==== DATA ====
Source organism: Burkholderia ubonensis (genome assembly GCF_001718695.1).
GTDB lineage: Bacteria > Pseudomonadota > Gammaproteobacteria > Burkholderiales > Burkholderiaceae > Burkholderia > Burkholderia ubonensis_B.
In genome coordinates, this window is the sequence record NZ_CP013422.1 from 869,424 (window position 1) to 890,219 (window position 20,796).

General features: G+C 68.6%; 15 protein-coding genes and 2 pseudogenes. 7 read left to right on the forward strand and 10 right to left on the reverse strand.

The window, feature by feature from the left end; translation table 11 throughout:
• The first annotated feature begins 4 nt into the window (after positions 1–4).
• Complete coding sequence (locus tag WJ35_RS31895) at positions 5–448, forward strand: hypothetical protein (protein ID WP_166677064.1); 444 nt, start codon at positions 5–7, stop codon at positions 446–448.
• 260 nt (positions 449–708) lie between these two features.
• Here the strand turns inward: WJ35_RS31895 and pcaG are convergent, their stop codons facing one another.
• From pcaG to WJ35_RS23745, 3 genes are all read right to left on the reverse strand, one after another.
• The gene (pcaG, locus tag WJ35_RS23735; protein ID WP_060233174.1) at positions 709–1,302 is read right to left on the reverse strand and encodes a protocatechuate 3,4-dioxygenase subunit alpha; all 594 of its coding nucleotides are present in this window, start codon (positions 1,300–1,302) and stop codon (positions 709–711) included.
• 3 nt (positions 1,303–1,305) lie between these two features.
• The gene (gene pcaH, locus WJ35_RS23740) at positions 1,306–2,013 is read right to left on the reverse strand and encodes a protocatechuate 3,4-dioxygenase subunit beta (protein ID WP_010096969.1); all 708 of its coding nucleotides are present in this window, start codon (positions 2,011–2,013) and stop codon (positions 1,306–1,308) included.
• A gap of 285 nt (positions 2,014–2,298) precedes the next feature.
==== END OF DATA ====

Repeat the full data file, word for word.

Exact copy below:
Source organism: Burkholderia ubonensis (genome assembly GCF_001718695.1).
GTDB lineage: Bacteria > Pseudomonadota > Gammaproteobacteria > Burkholderiales > Burkholderiaceae > Burkholderia > Burkholderia ubonensis_B.
In genome coordinates, this window is the sequence record NZ_CP013422.1 from 869,424 (window position 1) to 890,219 (window position 20,796).

General features: G+C 68.6%; 15 protein-coding genes and 2 pseudogenes. 7 read left to right on the forward strand and 10 right to left on the reverse strand.

The window, feature by feature from the left end; translation table 11 throughout:
• The first annotated feature begins 4 nt into the window (after positions 1–4).
• Complete coding sequence (locus tag WJ35_RS31895) at positions 5–448, forward strand: hypothetical protein (protein ID WP_166677064.1); 444 nt, start codon at positions 5–7, stop codon at positions 446–448.
• 260 nt (positions 449–708) lie between these two features.
• Here the strand turns inward: WJ35_RS31895 and pcaG are convergent, their stop codons facing one another.
• From pcaG to WJ35_RS23745, 3 genes are all read right to left on the reverse strand, one after another.
• The gene (pcaG, locus tag WJ35_RS23735; protein ID WP_060233174.1) at positions 709–1,302 is read right to left on the reverse strand and encodes a protocatechuate 3,4-dioxygenase subunit alpha; all 594 of its coding nucleotides are present in this window, start codon (positions 1,300–1,302) and stop codon (positions 709–711) included.
• 3 nt (positions 1,303–1,305) lie between these two features.
• The gene (gene pcaH, locus WJ35_RS23740) at positions 1,306–2,013 is read right to left on the reverse strand and encodes a protocatechuate 3,4-dioxygenase subunit beta (protein ID WP_010096969.1); all 708 of its coding nucleotides are present in this window, start codon (positions 2,011–2,013) and stop codon (positions 1,306–1,308) included.
• A gap of 285 nt (positions 2,014–2,298) precedes the next feature.